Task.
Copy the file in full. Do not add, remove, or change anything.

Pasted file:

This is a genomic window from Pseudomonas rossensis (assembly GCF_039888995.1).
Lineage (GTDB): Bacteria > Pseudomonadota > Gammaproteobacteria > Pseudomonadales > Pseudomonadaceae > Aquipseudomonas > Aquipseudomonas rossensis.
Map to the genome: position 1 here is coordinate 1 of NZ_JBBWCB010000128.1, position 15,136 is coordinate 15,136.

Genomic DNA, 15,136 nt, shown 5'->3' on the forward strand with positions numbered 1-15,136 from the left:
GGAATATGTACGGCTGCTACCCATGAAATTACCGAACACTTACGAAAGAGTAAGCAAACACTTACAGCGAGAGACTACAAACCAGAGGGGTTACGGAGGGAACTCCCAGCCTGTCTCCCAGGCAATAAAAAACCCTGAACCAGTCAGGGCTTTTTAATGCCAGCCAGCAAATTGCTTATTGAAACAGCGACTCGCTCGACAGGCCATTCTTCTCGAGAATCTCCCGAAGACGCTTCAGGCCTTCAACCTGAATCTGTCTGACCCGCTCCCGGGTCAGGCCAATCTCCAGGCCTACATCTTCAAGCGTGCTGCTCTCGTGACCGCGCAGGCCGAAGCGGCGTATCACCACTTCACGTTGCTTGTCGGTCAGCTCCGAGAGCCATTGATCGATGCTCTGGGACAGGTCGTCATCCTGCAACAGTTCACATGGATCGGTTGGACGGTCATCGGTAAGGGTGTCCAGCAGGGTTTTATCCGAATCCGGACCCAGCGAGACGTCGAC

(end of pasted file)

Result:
This is a genomic window from Pseudomonas rossensis (assembly GCF_039888995.1).
Lineage (GTDB): Bacteria > Pseudomonadota > Gammaproteobacteria > Pseudomonadales > Pseudomonadaceae > Aquipseudomonas > Aquipseudomonas rossensis.
Map to the genome: position 1 here is coordinate 1 of NZ_JBBWCB010000128.1, position 15,136 is coordinate 15,136.

Genomic DNA, 15,136 nt, shown 5'->3' on the forward strand with positions numbered 1-15,136 from the left:
GGAATATGTACGGCTGCTACCCATGAAATTACCGAACACTTACGAAAGAGTAAGCAAACACTTACAGCGAGAGACTACAAACCAGAGGGGTTACGGAGGGAACTCCCAGCCTGTCTCCCAGGCAATAAAAAACCCTGAACCAGTCAGGGCTTTTTAATGCCAGCCAGCAAATTGCTTATTGAAACAGCGACTCGCTCGACAGGCCATTCTTCTCGAGAATCTCCCGAAGACGCTTCAGGCCTTCAACCTGAATCTGTCTGACCCGCTCCCGGGTCAGGCCAATCTCCAGGCCTACATCTTCAAGCGTGCTGCTCTCGTGACCGCGCAGGCCGAAGCGGCGTATCACCACTTCACGTTGCTTGTCGGTCAGCTCCGAGAGCCATTGATCGATGCTCTGGGACAGGTCGTCATCCTGCAACAGTTCACATGGATCGGTTGGACGGTCATCGGTAAGGGTGTCCAGCAGGGTTTTATCCGAATCCGGACCCAGCGAGACGTCGAC